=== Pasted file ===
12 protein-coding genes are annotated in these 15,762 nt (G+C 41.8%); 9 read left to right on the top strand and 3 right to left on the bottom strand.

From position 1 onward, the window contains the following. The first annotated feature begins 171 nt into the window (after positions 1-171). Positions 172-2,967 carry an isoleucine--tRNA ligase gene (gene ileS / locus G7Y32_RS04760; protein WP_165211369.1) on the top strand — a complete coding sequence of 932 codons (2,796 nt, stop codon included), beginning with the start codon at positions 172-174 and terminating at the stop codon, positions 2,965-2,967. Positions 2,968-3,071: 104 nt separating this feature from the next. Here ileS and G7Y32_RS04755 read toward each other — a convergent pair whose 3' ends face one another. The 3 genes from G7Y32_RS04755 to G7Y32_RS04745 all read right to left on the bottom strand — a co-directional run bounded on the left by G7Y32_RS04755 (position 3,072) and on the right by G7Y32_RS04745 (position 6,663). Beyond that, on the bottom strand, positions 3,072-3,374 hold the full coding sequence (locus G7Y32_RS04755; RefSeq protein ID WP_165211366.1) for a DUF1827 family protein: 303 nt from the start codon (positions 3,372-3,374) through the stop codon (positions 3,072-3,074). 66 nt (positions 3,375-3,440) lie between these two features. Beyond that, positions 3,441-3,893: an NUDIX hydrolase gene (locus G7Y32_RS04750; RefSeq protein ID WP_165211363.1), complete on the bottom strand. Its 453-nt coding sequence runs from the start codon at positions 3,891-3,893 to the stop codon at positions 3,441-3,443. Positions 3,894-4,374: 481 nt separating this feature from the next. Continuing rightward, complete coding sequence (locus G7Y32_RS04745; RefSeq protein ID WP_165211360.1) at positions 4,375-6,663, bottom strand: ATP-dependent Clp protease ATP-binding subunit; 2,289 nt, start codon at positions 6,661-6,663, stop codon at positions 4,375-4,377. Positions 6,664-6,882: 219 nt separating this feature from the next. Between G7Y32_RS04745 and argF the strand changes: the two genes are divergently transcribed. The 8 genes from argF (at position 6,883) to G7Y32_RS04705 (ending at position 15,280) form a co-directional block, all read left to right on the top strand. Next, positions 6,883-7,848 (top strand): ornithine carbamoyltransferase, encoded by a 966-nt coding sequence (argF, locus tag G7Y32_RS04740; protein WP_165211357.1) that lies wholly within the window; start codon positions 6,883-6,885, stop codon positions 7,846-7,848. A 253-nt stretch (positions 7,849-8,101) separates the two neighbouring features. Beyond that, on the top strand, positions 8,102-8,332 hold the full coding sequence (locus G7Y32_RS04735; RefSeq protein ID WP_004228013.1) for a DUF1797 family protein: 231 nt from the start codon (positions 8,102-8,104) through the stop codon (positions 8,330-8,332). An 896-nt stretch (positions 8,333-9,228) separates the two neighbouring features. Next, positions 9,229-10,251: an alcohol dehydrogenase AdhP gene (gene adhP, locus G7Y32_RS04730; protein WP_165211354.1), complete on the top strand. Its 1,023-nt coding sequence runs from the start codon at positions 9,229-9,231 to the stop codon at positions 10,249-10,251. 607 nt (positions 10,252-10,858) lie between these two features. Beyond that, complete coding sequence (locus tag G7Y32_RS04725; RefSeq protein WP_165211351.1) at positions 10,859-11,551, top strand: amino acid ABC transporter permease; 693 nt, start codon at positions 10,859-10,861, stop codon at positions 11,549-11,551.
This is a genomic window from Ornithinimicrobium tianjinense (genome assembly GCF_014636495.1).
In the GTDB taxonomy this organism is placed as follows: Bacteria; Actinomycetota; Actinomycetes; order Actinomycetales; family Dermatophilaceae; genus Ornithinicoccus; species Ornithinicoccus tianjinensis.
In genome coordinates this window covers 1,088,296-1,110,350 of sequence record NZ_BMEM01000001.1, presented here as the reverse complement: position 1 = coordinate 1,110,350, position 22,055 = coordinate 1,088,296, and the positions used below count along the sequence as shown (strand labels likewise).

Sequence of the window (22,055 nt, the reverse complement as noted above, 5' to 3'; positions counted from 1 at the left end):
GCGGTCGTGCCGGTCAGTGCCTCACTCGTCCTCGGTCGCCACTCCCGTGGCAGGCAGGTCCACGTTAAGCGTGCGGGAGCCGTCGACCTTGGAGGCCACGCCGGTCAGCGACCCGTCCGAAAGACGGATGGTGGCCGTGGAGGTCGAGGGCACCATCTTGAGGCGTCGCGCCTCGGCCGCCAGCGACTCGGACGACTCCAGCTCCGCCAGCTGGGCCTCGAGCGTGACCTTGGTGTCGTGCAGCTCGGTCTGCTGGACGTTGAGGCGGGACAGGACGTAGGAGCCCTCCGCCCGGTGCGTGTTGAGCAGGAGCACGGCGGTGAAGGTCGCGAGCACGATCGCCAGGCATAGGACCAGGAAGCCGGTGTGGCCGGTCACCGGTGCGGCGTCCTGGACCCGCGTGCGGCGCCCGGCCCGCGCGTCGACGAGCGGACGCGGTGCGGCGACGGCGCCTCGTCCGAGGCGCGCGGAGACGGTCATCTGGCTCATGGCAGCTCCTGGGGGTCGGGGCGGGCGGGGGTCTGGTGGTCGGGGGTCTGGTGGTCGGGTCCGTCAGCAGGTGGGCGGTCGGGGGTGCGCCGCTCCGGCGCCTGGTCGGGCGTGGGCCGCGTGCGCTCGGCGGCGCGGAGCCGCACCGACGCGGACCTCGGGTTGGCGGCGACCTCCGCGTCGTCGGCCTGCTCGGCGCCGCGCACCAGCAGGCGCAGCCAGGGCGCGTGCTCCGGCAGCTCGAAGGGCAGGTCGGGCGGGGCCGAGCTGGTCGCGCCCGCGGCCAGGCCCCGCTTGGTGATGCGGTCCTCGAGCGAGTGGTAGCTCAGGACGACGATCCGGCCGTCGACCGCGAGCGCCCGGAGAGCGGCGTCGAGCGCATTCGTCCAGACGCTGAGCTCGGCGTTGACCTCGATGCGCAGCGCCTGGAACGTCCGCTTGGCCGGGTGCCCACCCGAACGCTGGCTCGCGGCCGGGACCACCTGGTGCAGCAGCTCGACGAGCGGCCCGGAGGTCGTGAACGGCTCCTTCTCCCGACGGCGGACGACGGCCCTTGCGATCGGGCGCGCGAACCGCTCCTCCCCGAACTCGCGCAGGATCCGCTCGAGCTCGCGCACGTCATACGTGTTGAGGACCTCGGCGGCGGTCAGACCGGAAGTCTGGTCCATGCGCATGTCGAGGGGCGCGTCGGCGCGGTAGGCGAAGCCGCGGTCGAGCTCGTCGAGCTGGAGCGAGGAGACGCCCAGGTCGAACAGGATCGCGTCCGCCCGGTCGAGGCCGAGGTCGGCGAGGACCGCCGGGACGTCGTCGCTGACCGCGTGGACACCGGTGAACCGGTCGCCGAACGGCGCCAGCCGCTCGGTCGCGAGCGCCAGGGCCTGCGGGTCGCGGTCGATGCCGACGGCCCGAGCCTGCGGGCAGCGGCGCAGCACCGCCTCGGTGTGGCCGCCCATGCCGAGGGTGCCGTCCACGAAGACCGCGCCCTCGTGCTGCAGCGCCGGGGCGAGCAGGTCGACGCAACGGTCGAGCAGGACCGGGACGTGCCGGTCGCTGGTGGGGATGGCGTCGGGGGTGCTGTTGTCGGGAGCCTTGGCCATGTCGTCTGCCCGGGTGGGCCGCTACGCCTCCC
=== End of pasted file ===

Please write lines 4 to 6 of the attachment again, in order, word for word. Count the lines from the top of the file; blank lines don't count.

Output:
In the GTDB taxonomy this organism is placed as follows: Bacteria; Actinomycetota; Actinomycetes; order Actinomycetales; family Dermatophilaceae; genus Ornithinicoccus; species Ornithinicoccus tianjinensis.
In genome coordinates this window covers 1,088,296-1,110,350 of sequence record NZ_BMEM01000001.1, presented here as the reverse complement: position 1 = coordinate 1,110,350, position 22,055 = coordinate 1,088,296, and the positions used below count along the sequence as shown (strand labels likewise).

Sequence of the window (22,055 nt, the reverse complement as noted above, 5' to 3'; positions counted from 1 at the left end):